Meaning of “coach” in the English Dictionary

"coach" in British English

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uk /kəʊtʃ/ us /koʊtʃ/

coach noun (TEACHER)

B1 someone whose job is to teach people to improve at a sport, skill, or school subject:

a tennis/maths coach

someone whose job is to train and organize a sports team:

Gus Poyet was appointed as head coach.

More examples

  • The coach issued a diktat that all team members must attend early-morning practice.
  • Our football coach has worked hard to inculcate a team spirit into the players.
  • The world's number one tennis player and his coach parted company earlier this month.
  • She's an excellent coach who knows how to get results.
  • We got a rollicking from the coach at half time.

coach noun (VEHICLE)

A2 [ C ] US usually bus a long motor vehicle with comfortable seats, used to take groups of people on journeys:

We're going to the airport by coach.
a coach trip

[ C ] an old-fashioned carriage pulled by horses, now used mainly in official or royal ceremonies

[ C ] UK UK also carriage, US car any of the separate parts of a train in which the passengeras sit

[ U ] US →  coach class

More examples

  • The teachers counted the students as they got on to the coach.
  • The coach has air conditioning and reclining seats.
  • The coach stopped for us to eat lunch but within half an hour we were on our way again.
  • The pick-up point for the long-distance coaches is now in the new bus station.
  • The coach, taking children on a school trip, careered down a slope and collided with a bank.

coachverb [ I or T ]

uk /kəʊtʃ/ us /koʊtʃ/

B2 to give special classes in sports or a school subject, especially privately, to one person or a small group:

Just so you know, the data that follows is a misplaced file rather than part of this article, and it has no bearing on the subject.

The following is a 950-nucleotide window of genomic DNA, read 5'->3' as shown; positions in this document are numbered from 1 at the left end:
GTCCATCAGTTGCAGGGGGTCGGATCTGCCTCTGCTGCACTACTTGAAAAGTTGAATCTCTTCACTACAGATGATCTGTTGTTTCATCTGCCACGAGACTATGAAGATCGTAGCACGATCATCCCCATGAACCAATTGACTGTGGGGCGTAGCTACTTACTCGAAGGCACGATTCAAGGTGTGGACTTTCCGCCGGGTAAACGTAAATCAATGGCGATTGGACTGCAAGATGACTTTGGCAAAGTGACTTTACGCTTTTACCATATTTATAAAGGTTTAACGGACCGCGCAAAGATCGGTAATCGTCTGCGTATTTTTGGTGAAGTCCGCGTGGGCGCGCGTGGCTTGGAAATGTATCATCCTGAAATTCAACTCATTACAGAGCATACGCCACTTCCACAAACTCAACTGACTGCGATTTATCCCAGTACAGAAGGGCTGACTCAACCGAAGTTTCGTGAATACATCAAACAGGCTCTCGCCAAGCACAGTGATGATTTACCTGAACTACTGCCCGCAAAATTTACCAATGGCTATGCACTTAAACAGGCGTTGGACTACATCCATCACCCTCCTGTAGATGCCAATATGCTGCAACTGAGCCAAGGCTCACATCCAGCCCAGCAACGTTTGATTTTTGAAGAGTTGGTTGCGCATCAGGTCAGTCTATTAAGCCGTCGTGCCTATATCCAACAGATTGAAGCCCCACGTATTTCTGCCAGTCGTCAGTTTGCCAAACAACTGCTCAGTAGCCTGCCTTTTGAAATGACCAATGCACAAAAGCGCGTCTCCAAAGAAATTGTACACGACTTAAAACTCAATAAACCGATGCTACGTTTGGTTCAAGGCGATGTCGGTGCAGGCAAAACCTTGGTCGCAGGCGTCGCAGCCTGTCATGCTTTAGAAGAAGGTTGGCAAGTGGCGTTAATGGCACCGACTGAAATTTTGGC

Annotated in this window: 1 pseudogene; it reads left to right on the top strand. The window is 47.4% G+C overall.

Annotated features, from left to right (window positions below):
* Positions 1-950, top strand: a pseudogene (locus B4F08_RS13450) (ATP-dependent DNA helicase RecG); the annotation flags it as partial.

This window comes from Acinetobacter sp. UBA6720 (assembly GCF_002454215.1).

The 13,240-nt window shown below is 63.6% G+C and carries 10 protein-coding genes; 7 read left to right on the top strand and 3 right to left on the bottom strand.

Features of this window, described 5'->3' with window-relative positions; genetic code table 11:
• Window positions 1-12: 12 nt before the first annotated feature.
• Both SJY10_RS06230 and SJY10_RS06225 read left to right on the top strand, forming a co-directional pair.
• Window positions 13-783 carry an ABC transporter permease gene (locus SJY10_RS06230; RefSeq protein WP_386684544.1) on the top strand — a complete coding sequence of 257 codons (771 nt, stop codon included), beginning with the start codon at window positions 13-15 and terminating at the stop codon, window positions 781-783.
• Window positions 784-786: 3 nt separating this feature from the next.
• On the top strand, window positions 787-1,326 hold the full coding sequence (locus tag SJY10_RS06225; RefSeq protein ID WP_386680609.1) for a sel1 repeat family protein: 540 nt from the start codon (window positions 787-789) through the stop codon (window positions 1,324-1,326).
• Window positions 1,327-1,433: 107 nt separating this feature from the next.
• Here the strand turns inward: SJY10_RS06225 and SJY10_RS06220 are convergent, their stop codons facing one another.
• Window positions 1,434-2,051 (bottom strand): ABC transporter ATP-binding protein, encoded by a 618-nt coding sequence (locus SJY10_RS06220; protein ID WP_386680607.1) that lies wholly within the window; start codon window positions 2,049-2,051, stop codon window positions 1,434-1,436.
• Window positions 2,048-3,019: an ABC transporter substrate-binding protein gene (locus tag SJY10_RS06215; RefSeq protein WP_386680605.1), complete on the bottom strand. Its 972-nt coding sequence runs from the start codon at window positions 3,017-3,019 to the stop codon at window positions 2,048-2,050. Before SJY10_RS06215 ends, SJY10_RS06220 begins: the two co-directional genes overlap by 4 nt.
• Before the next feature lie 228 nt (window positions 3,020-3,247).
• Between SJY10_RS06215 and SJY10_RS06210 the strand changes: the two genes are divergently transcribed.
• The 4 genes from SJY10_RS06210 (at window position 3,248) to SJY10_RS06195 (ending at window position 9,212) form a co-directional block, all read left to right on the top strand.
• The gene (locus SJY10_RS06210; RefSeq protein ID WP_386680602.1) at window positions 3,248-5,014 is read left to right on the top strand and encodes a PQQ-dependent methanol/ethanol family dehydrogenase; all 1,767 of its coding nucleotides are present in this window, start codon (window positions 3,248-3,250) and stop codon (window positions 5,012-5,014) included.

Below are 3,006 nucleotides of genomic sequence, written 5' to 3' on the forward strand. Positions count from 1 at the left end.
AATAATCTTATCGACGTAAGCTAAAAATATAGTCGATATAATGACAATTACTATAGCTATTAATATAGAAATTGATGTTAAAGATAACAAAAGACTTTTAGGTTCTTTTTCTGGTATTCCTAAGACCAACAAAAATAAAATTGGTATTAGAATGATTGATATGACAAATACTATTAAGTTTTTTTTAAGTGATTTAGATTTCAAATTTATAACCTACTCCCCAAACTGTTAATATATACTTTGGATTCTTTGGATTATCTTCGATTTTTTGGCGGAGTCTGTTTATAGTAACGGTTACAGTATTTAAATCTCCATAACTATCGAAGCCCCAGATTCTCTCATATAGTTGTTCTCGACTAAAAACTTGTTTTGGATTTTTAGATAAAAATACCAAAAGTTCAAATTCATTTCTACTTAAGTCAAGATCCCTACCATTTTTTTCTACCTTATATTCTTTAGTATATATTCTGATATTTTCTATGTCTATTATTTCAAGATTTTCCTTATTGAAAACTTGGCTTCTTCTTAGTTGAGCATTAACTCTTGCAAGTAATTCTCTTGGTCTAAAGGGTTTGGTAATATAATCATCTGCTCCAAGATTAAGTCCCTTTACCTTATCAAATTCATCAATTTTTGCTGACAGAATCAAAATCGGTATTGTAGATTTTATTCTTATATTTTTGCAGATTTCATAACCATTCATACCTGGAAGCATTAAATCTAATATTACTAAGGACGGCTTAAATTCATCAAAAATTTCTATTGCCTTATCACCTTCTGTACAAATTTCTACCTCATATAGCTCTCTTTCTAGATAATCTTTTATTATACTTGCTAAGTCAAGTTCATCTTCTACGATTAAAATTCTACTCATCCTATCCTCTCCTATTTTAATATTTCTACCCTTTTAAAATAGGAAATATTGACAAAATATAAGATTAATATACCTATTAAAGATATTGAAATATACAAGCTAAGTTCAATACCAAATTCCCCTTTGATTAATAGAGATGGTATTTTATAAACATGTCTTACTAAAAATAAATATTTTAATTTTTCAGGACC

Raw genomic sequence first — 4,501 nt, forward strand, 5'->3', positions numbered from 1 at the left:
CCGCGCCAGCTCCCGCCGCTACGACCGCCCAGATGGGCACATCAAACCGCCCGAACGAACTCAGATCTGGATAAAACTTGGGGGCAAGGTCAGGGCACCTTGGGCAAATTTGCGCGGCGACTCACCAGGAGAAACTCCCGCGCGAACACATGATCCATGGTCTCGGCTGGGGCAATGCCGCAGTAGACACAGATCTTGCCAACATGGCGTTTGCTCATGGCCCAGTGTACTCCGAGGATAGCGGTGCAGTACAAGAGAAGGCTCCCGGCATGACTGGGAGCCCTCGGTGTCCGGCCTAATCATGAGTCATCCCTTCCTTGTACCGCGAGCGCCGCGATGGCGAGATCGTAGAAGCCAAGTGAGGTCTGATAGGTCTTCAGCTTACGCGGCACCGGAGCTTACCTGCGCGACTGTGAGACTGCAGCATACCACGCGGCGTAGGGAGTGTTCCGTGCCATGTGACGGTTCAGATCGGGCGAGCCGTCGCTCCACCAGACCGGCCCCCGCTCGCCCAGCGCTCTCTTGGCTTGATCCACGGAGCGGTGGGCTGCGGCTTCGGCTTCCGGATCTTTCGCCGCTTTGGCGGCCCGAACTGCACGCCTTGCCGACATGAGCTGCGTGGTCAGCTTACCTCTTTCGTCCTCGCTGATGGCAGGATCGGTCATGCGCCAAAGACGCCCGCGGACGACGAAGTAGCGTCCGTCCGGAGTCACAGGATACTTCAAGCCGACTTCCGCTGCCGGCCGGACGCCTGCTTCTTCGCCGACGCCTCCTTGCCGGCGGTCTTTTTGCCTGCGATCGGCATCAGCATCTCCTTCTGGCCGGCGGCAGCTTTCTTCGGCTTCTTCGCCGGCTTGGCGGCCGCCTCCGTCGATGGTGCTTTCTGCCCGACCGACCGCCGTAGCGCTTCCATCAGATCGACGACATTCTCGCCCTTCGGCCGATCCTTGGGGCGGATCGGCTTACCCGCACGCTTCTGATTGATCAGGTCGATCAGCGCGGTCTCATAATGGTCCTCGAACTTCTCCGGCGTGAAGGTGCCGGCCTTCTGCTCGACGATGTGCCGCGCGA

She coaches students in French, usually for exams.

More examples

  • He coached the England team for years.
  • She coaches rich kids to pass their exams.
  • She was coaching the basketball team.
  • I've been invited to coach the under-eleven rugby team.

to train and organize a sports team:

He coached the Blue Devils during their last championship season.
noun [ U ] uk /ˈkəʊ.tʃɪŋ/ us /ˈkoʊ.tʃɪŋ/


You're very behind in your English - why don't you get some extra coaching?

coachnoun [ U ], adverb

uk /kəʊtʃ/ us /koʊtʃ/ US

(Definition of “coach” from the Cambridge Advanced Learner’s Dictionary & Thesaurus © Cambridge University Press)

"coach" in American English

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us /koʊtʃ/

coach noun (TEACHER)

[ C ] (esp. in sports) a person who is responsible for managing and training a person or a team:

a basketball coach

[ C ] A coach is also an expert who trains someone learning or improving a skill, esp. one related to performing:

an acting coach

coach noun (PART OF VEHICLE)

[ C/U ] the less expensive sections of an aircraft that most people sit in:

[ U ] We were in coach on the flight to Seattle.

[ C/U ] A coach is also one of the separate parts of a train.

[ C/U ] A coach is also a kind of old-fashioned vehicle pulled by one or more horses.

[ C/U ] Br A coach is a bus.

coachverb [ I/T ]

us /koʊtʃ/

to be responsible for managing and training a person or a team:

[ I/T ] He coached the Giants until 1997.

(Definition of “coach” from the Cambridge Academic Content Dictionary © Cambridge University Press)

"coach" in Business English

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coachnoun [ C ]

uk /kəʊtʃ/ us

HR, MANAGEMENT someone whose job is to provide training for people or to help prepare them for something:

The company has hired a coach to improve our English.

See also

coachverb [ T ]

uk /kəʊtʃ/ us

HR, MANAGEMENT to provide training or help prepare someone for something:

He offered to coach me for my interview.
coach sb in sth We were coached in the best ways to improve our sales figures.

coachnoun [ U ]

uk /kəʊtʃ/ us US UK economy TRANSPORT

the cheapest type of seats on a plane or train:

in coach The airline was one of the first to stop serving complimentary meals in coach.

Even the company's director flies coach most of the time.

(Definition of “coach” from the Cambridge Business English Dictionary © Cambridge University Press)